After more than a year of development and construction, play-based learning will once return to the Tri-Valley when the Valley Children’s Museum (VCM) holds its grand reopening and reveals its new exhibit on Wednesday in Dublin.
To commemorate the opening of its "Maker Space" exhibit, VCM and city of Dublin officials will gather for a ribbon-cutting ceremony, at 5 p.m. on Wednesday at the VCM portable museum located near the Gleason Street entrance inside Emerald Glen Park. With catering provided by Dublin High School culinary program
Using funds donated from Livermore’s Sandia National Laboratories in 2018, the museum’s new Maker Space exhibit is geared toward STEAM -- science, technology, engineering, art and math -- activities and features new chalkboard walls, a Lego wall and a magnetic wall, that will encourage students to express their creative talents. The museum will also have a series of instructor-led activities for children aged 3 to 10.
“We are grateful to Sandia Laboratories for their generous $25,000 grant to be our lead Play in the Park sponsor. We share a common goal of preparing children for tomorrow’s workforce by stimulating creative thinking and building confidence all the while having fun in a safe environment,” Ed Duarte, president of VCM’s Board of Directors, said in a statement.
During the ribbon-cutting ceremony, Duarte will be on hand to give a few words commemorating the event, alongside Sandia’s Raheel Mahmood, and Dublin’s Mayor David Haubert.
Previous visitors to the VCM may remember it best for its previous exhibit the California missions, where students would learn about the Spanish missionaries of early America, as well as the Native American peoples who interacted with them. This exhibit was replaced by Maker Space however in order to provide students with a more modern museum experience.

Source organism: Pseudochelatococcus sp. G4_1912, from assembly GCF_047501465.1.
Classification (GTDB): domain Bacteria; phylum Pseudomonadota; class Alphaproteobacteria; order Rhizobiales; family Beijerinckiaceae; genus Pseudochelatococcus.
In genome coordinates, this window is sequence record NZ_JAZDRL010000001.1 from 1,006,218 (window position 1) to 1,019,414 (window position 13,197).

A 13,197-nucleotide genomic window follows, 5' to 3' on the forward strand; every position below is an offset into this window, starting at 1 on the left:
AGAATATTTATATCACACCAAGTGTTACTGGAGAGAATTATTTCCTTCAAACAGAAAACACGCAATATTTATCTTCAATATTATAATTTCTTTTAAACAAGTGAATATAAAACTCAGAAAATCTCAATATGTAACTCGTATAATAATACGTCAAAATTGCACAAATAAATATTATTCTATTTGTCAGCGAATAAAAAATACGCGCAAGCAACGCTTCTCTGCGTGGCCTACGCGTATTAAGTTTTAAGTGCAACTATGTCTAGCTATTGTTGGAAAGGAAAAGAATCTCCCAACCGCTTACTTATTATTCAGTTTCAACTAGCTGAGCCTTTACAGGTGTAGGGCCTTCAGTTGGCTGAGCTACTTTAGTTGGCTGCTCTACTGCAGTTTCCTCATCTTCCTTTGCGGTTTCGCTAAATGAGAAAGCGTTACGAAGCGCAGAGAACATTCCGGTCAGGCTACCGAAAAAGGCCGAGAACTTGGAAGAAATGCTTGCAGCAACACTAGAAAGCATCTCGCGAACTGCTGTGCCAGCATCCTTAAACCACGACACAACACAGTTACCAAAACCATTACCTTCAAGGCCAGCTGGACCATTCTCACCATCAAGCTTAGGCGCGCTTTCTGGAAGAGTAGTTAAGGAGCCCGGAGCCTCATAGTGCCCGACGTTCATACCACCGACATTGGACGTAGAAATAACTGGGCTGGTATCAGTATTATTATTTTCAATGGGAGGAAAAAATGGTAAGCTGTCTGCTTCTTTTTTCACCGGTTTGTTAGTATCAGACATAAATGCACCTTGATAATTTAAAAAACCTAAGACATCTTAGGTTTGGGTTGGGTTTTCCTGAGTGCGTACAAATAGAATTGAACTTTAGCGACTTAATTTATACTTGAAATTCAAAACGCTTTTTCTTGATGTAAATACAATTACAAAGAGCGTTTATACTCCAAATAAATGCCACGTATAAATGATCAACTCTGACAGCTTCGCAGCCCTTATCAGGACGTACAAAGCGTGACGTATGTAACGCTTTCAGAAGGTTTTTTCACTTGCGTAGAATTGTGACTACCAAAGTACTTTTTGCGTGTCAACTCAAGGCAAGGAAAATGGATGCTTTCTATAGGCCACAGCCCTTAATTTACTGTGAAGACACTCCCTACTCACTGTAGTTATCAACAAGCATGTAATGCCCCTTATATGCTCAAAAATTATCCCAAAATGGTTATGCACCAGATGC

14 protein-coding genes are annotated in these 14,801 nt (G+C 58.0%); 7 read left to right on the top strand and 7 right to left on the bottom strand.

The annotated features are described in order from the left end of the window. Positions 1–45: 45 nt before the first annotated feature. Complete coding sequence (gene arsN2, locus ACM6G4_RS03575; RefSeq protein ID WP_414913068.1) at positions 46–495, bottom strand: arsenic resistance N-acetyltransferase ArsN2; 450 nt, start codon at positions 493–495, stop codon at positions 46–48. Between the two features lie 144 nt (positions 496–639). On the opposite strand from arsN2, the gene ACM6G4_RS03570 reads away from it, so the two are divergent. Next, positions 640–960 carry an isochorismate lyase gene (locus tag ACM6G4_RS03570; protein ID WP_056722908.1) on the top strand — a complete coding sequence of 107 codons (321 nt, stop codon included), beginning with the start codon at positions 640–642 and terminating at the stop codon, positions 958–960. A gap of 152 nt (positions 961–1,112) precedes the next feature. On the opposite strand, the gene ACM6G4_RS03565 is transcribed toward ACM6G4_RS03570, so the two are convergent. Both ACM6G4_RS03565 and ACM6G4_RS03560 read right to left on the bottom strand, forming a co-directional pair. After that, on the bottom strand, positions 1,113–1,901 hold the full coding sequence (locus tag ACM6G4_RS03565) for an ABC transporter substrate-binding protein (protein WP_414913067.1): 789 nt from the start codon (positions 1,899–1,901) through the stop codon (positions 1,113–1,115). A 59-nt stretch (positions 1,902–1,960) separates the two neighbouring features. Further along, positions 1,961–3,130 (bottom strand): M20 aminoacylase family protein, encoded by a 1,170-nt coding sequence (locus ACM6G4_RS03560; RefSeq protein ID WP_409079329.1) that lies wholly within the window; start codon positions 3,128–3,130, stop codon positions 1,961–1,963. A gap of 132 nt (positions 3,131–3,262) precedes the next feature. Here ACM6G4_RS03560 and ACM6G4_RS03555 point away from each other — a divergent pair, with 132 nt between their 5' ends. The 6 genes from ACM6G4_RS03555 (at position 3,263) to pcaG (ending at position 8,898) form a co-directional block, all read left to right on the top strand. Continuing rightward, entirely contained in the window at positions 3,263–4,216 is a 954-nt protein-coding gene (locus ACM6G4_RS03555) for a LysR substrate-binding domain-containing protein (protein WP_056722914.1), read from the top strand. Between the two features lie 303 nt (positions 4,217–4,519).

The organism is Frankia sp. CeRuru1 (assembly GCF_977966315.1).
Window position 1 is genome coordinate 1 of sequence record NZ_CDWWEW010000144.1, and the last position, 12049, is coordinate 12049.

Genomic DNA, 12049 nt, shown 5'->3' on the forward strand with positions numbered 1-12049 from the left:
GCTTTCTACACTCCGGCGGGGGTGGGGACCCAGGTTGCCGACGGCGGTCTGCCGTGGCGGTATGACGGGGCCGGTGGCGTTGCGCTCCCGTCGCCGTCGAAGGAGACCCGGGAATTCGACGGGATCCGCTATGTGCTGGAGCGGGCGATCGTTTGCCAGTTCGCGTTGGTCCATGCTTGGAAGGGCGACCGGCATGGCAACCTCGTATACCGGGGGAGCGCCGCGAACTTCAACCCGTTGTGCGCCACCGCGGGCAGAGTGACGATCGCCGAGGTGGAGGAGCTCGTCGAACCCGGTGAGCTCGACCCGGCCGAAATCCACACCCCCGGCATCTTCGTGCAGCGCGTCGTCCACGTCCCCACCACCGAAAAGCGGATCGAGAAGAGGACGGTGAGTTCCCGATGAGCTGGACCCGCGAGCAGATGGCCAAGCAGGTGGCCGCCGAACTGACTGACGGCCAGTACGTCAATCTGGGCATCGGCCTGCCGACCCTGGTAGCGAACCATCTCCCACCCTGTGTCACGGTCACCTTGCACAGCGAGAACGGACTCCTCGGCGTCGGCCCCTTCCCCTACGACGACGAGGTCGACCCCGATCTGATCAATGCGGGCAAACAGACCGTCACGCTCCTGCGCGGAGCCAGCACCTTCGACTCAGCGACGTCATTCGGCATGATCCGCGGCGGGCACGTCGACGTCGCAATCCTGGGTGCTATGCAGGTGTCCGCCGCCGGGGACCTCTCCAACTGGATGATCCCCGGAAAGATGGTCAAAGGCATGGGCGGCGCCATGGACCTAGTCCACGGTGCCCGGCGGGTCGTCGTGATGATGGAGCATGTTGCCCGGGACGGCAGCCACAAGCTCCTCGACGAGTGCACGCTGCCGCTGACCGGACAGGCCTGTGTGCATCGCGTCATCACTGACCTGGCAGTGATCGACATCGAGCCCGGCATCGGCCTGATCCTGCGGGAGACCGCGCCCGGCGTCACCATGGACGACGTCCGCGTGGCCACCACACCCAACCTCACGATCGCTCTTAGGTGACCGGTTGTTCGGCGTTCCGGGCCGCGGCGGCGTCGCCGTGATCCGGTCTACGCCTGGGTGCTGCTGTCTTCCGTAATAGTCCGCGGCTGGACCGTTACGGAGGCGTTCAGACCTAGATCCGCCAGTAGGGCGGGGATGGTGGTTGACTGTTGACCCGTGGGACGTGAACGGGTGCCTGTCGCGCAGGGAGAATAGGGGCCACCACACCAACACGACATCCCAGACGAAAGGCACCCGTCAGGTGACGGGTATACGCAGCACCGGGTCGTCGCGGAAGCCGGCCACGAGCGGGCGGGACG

In line with the mission of its parent organization, the Association of Children's Museums, the goal of the VCM is to help foster the healthy social, emotional and cognitive development of children, through play and its interactive education displays.
The VCM also offers a variety of volunteer opportunities for teens looking to develop their leadership skills or collect some community service hours. Students can volunteer at any one of the VCM’s numerous events -- such as their outdoor events typically held the third Saturday of every month -- or by signing up for the museum’s Teen Leadership Council.
The VCM Board of Directors hope to one day have a permanent location to complement their portable spot, and for the past two years have been working to raise enough funds for the construction of such a project, which would be located in a future 30-acre park near Dublin Boulevard.
The Dublin City Council approved a memorandum of understanding with the VCM, reserving a spot for a permanent museum, and last year extended the MOU to Dec. 31, 2019, giving the VCM Board of Directors much needed time to raise the requisite funds.
Residents can learn more about the VCM, its quest for a permanent museum location and its volunteer opportunities by attending Wednesday's free ribbon-cutting ceremony, or by exploring the VCM's official website.